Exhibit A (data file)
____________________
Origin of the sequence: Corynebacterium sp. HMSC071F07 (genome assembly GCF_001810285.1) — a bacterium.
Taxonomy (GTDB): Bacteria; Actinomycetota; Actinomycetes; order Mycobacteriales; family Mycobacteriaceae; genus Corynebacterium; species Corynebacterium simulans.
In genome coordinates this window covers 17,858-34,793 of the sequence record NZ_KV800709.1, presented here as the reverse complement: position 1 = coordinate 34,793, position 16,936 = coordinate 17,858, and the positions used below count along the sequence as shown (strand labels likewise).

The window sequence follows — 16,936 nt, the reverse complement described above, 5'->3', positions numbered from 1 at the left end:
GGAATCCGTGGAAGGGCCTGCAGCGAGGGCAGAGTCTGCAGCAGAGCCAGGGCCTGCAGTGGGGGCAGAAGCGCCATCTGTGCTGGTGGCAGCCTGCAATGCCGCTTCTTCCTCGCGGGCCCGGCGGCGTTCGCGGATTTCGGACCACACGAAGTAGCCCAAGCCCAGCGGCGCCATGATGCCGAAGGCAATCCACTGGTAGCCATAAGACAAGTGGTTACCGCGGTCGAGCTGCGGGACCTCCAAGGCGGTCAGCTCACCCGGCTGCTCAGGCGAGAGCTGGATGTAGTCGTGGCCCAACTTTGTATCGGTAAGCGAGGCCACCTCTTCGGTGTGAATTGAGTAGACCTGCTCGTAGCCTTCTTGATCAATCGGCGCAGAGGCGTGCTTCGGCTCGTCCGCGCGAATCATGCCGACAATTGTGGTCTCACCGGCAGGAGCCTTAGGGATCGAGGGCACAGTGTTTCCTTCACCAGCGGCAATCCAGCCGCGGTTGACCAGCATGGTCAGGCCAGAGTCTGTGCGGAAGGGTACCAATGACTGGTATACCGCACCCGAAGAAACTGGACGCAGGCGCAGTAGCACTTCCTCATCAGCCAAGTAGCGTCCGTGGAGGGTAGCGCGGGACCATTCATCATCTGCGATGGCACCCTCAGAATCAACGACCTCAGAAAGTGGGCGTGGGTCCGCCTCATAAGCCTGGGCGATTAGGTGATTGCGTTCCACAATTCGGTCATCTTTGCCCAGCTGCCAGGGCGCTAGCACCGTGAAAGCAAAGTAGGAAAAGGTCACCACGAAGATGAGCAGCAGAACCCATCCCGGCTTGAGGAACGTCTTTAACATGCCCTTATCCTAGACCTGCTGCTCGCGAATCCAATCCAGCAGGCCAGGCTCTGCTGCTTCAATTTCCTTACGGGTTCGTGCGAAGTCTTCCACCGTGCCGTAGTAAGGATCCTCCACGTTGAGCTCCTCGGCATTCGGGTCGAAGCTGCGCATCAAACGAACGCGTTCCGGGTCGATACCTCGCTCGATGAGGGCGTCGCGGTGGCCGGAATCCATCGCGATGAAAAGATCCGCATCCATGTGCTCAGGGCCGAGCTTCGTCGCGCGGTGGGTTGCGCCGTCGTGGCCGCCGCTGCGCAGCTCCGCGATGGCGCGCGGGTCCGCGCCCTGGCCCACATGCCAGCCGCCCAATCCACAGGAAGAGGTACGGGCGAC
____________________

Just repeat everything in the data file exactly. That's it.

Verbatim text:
Origin of the sequence: Corynebacterium sp. HMSC071F07 (genome assembly GCF_001810285.1) — a bacterium.
Taxonomy (GTDB): Bacteria; Actinomycetota; Actinomycetes; order Mycobacteriales; family Mycobacteriaceae; genus Corynebacterium; species Corynebacterium simulans.
In genome coordinates this window covers 17,858-34,793 of the sequence record NZ_KV800709.1, presented here as the reverse complement: position 1 = coordinate 34,793, position 16,936 = coordinate 17,858, and the positions used below count along the sequence as shown (strand labels likewise).

The window sequence follows — 16,936 nt, the reverse complement described above, 5'->3', positions numbered from 1 at the left end:
GGAATCCGTGGAAGGGCCTGCAGCGAGGGCAGAGTCTGCAGCAGAGCCAGGGCCTGCAGTGGGGGCAGAAGCGCCATCTGTGCTGGTGGCAGCCTGCAATGCCGCTTCTTCCTCGCGGGCCCGGCGGCGTTCGCGGATTTCGGACCACACGAAGTAGCCCAAGCCCAGCGGCGCCATGATGCCGAAGGCAATCCACTGGTAGCCATAAGACAAGTGGTTACCGCGGTCGAGCTGCGGGACCTCCAAGGCGGTCAGCTCACCCGGCTGCTCAGGCGAGAGCTGGATGTAGTCGTGGCCCAACTTTGTATCGGTAAGCGAGGCCACCTCTTCGGTGTGAATTGAGTAGACCTGCTCGTAGCCTTCTTGATCAATCGGCGCAGAGGCGTGCTTCGGCTCGTCCGCGCGAATCATGCCGACAATTGTGGTCTCACCGGCAGGAGCCTTAGGGATCGAGGGCACAGTGTTTCCTTCACCAGCGGCAATCCAGCCGCGGTTGACCAGCATGGTCAGGCCAGAGTCTGTGCGGAAGGGTACCAATGACTGGTATACCGCACCCGAAGAAACTGGACGCAGGCGCAGTAGCACTTCCTCATCAGCCAAGTAGCGTCCGTGGAGGGTAGCGCGGGACCATTCATCATCTGCGATGGCACCCTCAGAATCAACGACCTCAGAAAGTGGGCGTGGGTCCGCCTCATAAGCCTGGGCGATTAGGTGATTGCGTTCCACAATTCGGTCATCTTTGCCCAGCTGCCAGGGCGCTAGCACCGTGAAAGCAAAGTAGGAAAAGGTCACCACGAAGATGAGCAGCAGAACCCATCCCGGCTTGAGGAACGTCTTTAACATGCCCTTATCCTAGACCTGCTGCTCGCGAATCCAATCCAGCAGGCCAGGCTCTGCTGCTTCAATTTCCTTACGGGTTCGTGCGAAGTCTTCCACCGTGCCGTAGTAAGGATCCTCCACGTTGAGCTCCTCGGCATTCGGGTCGAAGCTGCGCATCAAACGAACGCGTTCCGGGTCGATACCTCGCTCGATGAGGGCGTCGCGGTGGCCGGAATCCATCGCGATGAAAAGATCCGCATCCATGTGCTCAGGGCCGAGCTTCGTCGCGCGGTGGGTTGCGCCGTCGTGGCCGCCGCTGCGCAGCTCCGCGATGGCGCGCGGGTCCGCGCCCTGGCCCACATGCCAGCCGCCCAATCCACAGGAAGAGGTACGGGCGAC